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Horizontal versus Vertical Interdependence in Multinational Activity

  • Harald Badinger
  • Peter Egger

Recent research in international economics highlights the role of interdependencies of investment decisions and sales of multinational firms. Previous work focused on and provided evidence for aggregate flows or stocks of foreign direct investment, showing that interdependence declines in geographical distance among host countries. This could be interpreted as implicit evidence for export-platform foreign direct investment—an activity which creates a complementary relationship between (potential) host markets through final goods exports of foreign subsidiaries to third countries. This paper sheds light on interdependencies that are brought about by (horizontal) trade in final goods and (vertical) trade in intermediate goods (within and between host countries). For this, we use a panel data set of U.S. foreign affiliate sales to 16 developed countries in 7 industries over the period 1983-2000. As one of the first studies on that matter, we explicitly distinguish between horizontal and vertical interdependence in MNE activity and allow for both market size (demand) related as well as remainder linkage effects. The latter are captured by a second order spatial regressive error process. Overall, there is evidence for mainly vertical as opposed to horizontal interdependence and, hence, mainly vertical motives of multinational activity.

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Paper provided by CESifo Group Munich in its series CESifo Working Paper Series with number 2327.

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Date of creation: 2008
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Handle: RePEc:ces:ceswps:_2327
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  1. Cletus C. Coughlin & Eran Segev, 2000. "Foreign Direct Investment in China: A Spatial Econometric Study," The World Economy, Wiley Blackwell, vol. 23(1), pages 1-23, 01.
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  3. Blonigen, Bruce A. & Davies, Ronald B. & Waddell, Glen R. & Naughton, Helen T., 2007. "FDI in space: Spatial autoregressive relationships in foreign direct investment," European Economic Review, Elsevier, vol. 51(5), pages 1303-1325, July.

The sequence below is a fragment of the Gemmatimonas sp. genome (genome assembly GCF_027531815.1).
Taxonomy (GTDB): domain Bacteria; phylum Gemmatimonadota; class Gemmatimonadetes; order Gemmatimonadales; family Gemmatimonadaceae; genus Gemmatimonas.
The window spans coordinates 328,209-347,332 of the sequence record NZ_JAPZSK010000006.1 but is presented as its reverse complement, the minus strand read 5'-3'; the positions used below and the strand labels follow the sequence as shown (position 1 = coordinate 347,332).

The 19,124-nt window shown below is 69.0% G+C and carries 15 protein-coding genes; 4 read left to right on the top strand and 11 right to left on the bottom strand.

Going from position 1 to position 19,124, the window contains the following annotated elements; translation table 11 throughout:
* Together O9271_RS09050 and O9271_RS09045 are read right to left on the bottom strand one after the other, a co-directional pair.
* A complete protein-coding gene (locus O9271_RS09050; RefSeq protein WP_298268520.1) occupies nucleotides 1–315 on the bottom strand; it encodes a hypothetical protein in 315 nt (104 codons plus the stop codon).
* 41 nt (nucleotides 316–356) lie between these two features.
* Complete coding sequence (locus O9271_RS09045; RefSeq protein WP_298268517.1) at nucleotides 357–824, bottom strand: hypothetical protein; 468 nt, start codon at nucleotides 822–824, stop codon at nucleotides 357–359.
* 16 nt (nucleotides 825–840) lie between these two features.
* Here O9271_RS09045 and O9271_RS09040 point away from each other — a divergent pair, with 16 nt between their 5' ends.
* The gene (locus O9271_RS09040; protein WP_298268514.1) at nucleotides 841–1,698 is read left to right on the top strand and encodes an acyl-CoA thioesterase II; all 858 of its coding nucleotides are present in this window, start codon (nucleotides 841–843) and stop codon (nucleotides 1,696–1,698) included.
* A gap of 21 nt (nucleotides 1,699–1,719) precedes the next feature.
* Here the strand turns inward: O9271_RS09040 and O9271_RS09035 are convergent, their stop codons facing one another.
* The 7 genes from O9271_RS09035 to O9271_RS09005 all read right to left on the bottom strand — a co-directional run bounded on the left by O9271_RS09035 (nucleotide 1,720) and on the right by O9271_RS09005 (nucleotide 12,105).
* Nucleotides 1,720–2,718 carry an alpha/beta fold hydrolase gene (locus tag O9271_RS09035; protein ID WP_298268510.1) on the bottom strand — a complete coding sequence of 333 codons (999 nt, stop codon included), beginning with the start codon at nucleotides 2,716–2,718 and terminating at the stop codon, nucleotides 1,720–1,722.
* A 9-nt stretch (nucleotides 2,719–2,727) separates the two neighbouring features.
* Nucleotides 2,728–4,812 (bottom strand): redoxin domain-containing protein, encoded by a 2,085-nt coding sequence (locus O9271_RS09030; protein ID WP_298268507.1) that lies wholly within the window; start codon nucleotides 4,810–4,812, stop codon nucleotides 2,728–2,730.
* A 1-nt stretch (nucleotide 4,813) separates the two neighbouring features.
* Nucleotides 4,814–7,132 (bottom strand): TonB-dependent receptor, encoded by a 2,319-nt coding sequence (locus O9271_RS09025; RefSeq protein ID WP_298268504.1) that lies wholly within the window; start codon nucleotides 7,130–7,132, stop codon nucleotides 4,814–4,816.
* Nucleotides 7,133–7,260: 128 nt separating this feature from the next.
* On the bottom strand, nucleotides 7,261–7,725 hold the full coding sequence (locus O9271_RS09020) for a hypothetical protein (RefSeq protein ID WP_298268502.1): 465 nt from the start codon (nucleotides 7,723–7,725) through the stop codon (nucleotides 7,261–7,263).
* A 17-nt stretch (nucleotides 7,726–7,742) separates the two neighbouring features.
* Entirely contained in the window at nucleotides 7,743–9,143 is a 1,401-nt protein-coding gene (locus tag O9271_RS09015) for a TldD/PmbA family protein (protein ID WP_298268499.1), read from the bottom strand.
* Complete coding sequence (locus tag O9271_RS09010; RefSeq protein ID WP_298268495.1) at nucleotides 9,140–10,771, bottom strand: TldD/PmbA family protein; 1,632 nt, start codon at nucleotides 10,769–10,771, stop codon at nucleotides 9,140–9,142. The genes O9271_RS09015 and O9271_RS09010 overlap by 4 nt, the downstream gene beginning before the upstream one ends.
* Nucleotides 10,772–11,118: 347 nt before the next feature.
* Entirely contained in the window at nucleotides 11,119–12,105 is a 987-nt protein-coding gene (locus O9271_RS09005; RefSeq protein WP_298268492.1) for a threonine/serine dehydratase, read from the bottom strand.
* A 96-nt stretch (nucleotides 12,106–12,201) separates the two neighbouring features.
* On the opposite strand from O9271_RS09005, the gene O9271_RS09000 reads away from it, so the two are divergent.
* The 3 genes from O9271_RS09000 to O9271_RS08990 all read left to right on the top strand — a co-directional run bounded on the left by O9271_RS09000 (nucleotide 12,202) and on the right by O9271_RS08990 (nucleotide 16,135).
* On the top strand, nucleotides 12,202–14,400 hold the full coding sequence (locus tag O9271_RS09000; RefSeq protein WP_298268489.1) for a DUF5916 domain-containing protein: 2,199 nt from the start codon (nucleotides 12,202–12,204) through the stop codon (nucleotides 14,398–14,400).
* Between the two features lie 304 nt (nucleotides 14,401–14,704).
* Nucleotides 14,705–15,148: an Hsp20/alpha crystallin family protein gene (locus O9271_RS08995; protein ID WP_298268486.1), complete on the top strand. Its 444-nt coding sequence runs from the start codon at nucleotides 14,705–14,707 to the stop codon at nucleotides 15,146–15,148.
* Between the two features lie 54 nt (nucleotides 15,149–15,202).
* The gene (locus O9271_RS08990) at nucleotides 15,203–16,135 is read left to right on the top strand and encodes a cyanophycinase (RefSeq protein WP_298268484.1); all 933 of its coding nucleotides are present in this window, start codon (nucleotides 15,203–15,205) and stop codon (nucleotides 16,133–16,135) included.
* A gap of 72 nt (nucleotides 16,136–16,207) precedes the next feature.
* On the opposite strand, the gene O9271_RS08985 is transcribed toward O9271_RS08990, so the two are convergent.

4. Jim Markusen & Caroline Ekholm, Rikard Forslid, 2005. "Export-Platform Foreign Direct Investment," The Institute for International Integration Studies Discussion Paper Series iiisdp050, IIIS.
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  6. Liza Jabbour, . "“Slicing the Value Chain” Internationally: Empirical Evidence on the Offshoring Strategy by French Firms," Discussion Papers 08/02, University of Nottingham, GEP.
  7. Markusen, James R., 1984. "Multinationals, multi-plant economies, and the gains from trade," Journal of International Economics, Elsevier, vol. 16(3-4), pages 205-226, May.
  8. James E. Anderson & Eric van Wincoop, 2000. "Gravity with Gravitas: A Solution to the Border Puzzle," Boston College Working Papers in Economics 485, Boston College Department of Economics.
  9. Gene M. Grossman & Elhanan Helpman & Adam Szeidl, 2003. "Optimal Integration Strategies for the Multinational Firm," Working Papers 142, Princeton University, Woodrow Wilson School of Public and International Affairs, Discussion Papers in Economics..
  10. Kapoor, Mudit & Kelejian, Harry H. & Prucha, Ingmar R., 2007. "Panel data models with spatially correlated error components," Journal of Econometrics, Elsevier, vol. 140(1), pages 97-130, September.
  11. Jonathan Eaton & Samuel Kortum, 2002. "Technology, Geography, and Trade," Econometrica, Econometric Society, vol. 70(5), pages 1741-1779, September.
  12. Badi H. Baltagi & Peter Egger & Michael Pfaffermayr, 2005. "Estimating Models of Complex FDI: Are There Third-Country Effects?," Center for Policy Research Working Papers 73, Center for Policy Research, Maxwell School, Syracuse University.
  13. Lung-Fei Lee, 2004. "Asymptotic Distributions of Quasi-Maximum Likelihood Estimators for Spatial Autoregressive Models," Econometrica, Econometric Society, vol. 72(6), pages 1899-1925, November.
  14. Harald Badinger & Peter Egger, 2008. "GM Estimation of Higher Order Spatial Autoregressive Processes in Panel Data Error Component Models," CESifo Working Paper Series 2301, CESifo Group Munich.
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